It took me 14 tries before I reached the psychic carrot. First, I had to get past an incredibly angry potato, who hurled giant balls of dirt and worms my way at irregular intervals. When I finally defeated the spud, I moved on to an onion who cried a storm’s worth of damaging tears. But the carrot was the real challenge. Possessing the ability to both fire homing missiles (in the form of tiny carrots, of course) and shoot out laser beams from its third eye, I struggled to avoid its deadly onslaught. Eventually, through a combination of luck and persistence, I avoided the carrot’s attacks long enough to get in the last, devastating blow and finish the level. It took me well over 25 attempts.
And that was only Cuphead’s first level.
Many modern games are built around the idea of accessibility: just about everyone should be able to pick them up and play without getting frustrated. Most of the time this is a good thing; many of the core elements of classic games can feel irritatingly dated today. But it also means that, on average, games are pretty easy nowadays, and sometimes it can feel like a vital part of the experience is missing. Thankfully, a pair of games that came out last week are built in part on the idea that a greater challenge also means a greater reward. It may have taken forever to beat that carrot, but boy did it feel good when I finally did.
Cuphead, which is out now on Xbox One and PC, is a game that looks like a 1930s cartoon, but plays like a late-‘80s run-and-gun shooter (think Mega Man or Gunstar Heroes). As the titular Cuphead, it’s your job to fight a variety of creatures in order to collect their souls for the devil. At first, these intricately designed battles seem impossible. The first encounter with the potato, for instance, begins with the sentient vegetable hurling dirt at you without warning. There are no instructions at all; if you want to beat it, you’ll need to figure out how on your own.
Like many similar games known for their brutal difficulty, dying in Cuphead isn’t really game over, it’s a chance to learn. In that first boss battle, I only really discovered what could hurt me by, well, getting hurt. And it’s only after you fight a creature multiple times that you start to understand their patterns and ticks. By the time I managed to get past the bouncy blue ball, another early boss, I knew exactly how far it could jump and shoot. I knew when it would leap at me and when it would expand in size or swing a huge fist at me. The same is true of all of the bosses I’ve faced off against, whether it’s a pair of boxing frogs or a towering mermaid.
If you grew up playing the old-school 2D games that inspired Cuphead, its challenging structure will feel familiar. But Cuphead is also a game that feels more fair than punishing. Sure, some stages require quick reflexes, but more than that, they require careful observation. You can’t brute force your way to success in Cuphead. Instead, you have to pay close attention to your every move, learn from every mistake, and keep all of that information in your memory. Beating a boss almost feels like pulling off complex choreography.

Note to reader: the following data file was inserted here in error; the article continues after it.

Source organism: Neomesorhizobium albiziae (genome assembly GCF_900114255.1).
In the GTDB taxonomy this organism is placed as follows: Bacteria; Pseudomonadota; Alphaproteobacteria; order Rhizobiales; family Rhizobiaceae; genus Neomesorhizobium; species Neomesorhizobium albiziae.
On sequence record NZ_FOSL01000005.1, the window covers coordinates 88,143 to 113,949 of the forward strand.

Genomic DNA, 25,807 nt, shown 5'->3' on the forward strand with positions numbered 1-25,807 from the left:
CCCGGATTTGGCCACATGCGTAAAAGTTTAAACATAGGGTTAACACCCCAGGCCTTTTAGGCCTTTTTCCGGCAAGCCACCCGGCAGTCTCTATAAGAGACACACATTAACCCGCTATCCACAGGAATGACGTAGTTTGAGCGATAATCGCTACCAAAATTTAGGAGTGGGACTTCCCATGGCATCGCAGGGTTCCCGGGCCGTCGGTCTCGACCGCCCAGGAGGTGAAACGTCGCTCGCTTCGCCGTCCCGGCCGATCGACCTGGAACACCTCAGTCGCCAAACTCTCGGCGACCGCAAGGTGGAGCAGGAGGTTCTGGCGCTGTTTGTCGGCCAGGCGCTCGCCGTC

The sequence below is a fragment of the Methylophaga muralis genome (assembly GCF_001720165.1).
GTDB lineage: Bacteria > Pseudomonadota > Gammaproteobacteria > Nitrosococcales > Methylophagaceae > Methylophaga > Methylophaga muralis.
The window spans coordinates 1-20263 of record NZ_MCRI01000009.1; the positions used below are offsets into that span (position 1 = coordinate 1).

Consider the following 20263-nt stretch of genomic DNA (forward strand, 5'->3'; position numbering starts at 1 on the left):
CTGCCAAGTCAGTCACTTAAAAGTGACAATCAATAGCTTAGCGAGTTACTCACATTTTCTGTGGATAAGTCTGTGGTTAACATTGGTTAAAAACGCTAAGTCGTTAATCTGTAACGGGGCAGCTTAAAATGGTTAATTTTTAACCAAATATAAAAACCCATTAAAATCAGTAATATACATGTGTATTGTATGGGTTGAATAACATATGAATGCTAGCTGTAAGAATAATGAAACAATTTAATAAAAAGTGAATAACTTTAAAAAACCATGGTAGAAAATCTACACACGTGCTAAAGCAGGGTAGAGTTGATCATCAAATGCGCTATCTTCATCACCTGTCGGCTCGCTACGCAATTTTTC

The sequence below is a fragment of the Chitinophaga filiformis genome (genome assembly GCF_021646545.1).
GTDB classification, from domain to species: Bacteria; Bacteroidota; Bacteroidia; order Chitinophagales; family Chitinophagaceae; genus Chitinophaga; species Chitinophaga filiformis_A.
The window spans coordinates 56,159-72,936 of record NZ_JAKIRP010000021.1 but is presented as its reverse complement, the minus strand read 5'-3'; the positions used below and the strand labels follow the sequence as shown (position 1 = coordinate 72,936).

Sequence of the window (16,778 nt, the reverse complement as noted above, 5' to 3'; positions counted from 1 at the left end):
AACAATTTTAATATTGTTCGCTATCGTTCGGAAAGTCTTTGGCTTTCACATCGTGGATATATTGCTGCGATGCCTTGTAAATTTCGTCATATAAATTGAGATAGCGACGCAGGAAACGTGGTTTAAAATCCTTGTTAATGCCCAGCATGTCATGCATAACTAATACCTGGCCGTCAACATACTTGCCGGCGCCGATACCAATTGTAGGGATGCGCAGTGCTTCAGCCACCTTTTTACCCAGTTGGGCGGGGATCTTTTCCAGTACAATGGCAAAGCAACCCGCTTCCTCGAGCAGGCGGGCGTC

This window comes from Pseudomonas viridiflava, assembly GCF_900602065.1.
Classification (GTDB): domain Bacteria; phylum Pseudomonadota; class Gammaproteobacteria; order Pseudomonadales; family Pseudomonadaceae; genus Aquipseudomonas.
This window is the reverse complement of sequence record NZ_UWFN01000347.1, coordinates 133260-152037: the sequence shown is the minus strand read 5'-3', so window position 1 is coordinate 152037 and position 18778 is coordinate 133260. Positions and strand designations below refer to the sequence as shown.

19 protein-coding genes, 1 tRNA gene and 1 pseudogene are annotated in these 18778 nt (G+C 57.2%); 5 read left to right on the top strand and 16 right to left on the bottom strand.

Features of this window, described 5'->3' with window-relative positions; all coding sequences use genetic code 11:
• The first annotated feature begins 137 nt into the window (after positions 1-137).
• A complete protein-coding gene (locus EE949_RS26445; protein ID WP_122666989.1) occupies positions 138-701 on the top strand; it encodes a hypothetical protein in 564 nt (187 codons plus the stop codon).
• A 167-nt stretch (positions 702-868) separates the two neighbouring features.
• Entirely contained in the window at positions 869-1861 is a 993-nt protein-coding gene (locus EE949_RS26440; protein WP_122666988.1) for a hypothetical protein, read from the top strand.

Ruiner, which is out on PS4, Xbox One, and PC, takes a somewhat different approach, though it’s similarly hardcore. It’s an isometric shooter set in a grim, dystopic future, where you play as an unnamed masked man fighting off evil corporations and gangs of punks. It’s drenched in rain, neon, and blood, sort of like a cyberpunk take on Hotline Miami. Each area of Ruiner — which includes everything from vast factories to grimy underground lairs — is divided into a number of smaller, enemy-filled sections. In each one, your goal is simple: murder everyone in sight, and then move on. Bad guys will crawl out from under cars, charge at you while rigged with explosives, or be dropped from a hovering transport vehicle. You’ll cycle through weapons constantly, and use upgradeable cyber enhancements to zip around your opponents or erect a defensive shield.
Ruiner is a messier experience than Cuphead. You don’t learn the intricacies of each stage — a set of movements that, if perfectly performed, would result in victory. Instead, you just need to hold on as long as you can. It feels more like survival than mastery. Often, I had to pause to catch my breath after a particularly tight firefight.
But for all of their differences in style and tone, success in both Cuphead and Ruiner result in the same kind of feeling. At the outset, the levels can seem hopeless — this boss is just too fast and strong, or this level is swarmed with too many enemies. So when you ultimately pull off a victory, it’s very satisfying. Both games also smartly sand off some of the rough edges found in more intrinsically old-school experiences, offering features like generous save systems, customizable abilities, and levels that are short enough you won’t mind playing through them repeatedly. You still get the satisfaction of victory, but it isn’t hampered by a needlessly punishing structure.
Neither game is the first to return to this idea of hardcore challenge. Indie classics like Hotline Miami and N++ are similarly old-school difficult, and the Dark Souls series has spawned a legion of memes due to its punishing nature. But both Ruiner and Cuphead are prime examples of the positive aspects of a really hard game. Sure, you might spend an entire afternoon swearing at a cartoon frog and his gang of fireflies — but it’s all worth it when you finally knock him to the ground a few hours later.
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